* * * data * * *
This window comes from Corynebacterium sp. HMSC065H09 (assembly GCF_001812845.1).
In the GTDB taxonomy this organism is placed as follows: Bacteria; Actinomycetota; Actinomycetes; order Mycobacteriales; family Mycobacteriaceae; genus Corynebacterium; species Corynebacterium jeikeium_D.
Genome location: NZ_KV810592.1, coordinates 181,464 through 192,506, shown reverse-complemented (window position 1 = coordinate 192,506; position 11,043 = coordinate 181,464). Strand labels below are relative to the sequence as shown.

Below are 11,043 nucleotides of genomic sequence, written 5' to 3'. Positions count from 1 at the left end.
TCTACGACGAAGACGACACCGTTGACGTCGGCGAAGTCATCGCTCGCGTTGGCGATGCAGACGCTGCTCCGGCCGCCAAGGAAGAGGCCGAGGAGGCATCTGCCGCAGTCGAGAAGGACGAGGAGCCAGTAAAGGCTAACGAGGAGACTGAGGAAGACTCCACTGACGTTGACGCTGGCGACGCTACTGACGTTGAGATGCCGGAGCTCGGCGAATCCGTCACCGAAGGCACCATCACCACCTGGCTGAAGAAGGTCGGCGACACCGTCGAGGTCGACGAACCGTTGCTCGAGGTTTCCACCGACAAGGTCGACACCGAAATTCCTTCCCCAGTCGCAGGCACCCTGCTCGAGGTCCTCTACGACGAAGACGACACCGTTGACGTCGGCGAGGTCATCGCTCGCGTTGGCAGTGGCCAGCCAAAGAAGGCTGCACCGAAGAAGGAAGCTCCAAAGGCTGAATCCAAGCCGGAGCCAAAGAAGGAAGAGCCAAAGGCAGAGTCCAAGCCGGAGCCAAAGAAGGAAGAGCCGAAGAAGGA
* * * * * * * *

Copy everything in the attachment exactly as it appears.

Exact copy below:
This window comes from Corynebacterium sp. HMSC065H09 (assembly GCF_001812845.1).
In the GTDB taxonomy this organism is placed as follows: Bacteria; Actinomycetota; Actinomycetes; order Mycobacteriales; family Mycobacteriaceae; genus Corynebacterium; species Corynebacterium jeikeium_D.
Genome location: NZ_KV810592.1, coordinates 181,464 through 192,506, shown reverse-complemented (window position 1 = coordinate 192,506; position 11,043 = coordinate 181,464). Strand labels below are relative to the sequence as shown.

Below are 11,043 nucleotides of genomic sequence, written 5' to 3'. Positions count from 1 at the left end.
TCTACGACGAAGACGACACCGTTGACGTCGGCGAAGTCATCGCTCGCGTTGGCGATGCAGACGCTGCTCCGGCCGCCAAGGAAGAGGCCGAGGAGGCATCTGCCGCAGTCGAGAAGGACGAGGAGCCAGTAAAGGCTAACGAGGAGACTGAGGAAGACTCCACTGACGTTGACGCTGGCGACGCTACTGACGTTGAGATGCCGGAGCTCGGCGAATCCGTCACCGAAGGCACCATCACCACCTGGCTGAAGAAGGTCGGCGACACCGTCGAGGTCGACGAACCGTTGCTCGAGGTTTCCACCGACAAGGTCGACACCGAAATTCCTTCCCCAGTCGCAGGCACCCTGCTCGAGGTCCTCTACGACGAAGACGACACCGTTGACGTCGGCGAGGTCATCGCTCGCGTTGGCAGTGGCCAGCCAAAGAAGGCTGCACCGAAGAAGGAAGCTCCAAAGGCTGAATCCAAGCCGGAGCCAAAGAAGGAAGAGCCAAAGGCAGAGTCCAAGCCGGAGCCAAAGAAGGAAGAGCCGAAGAAGGA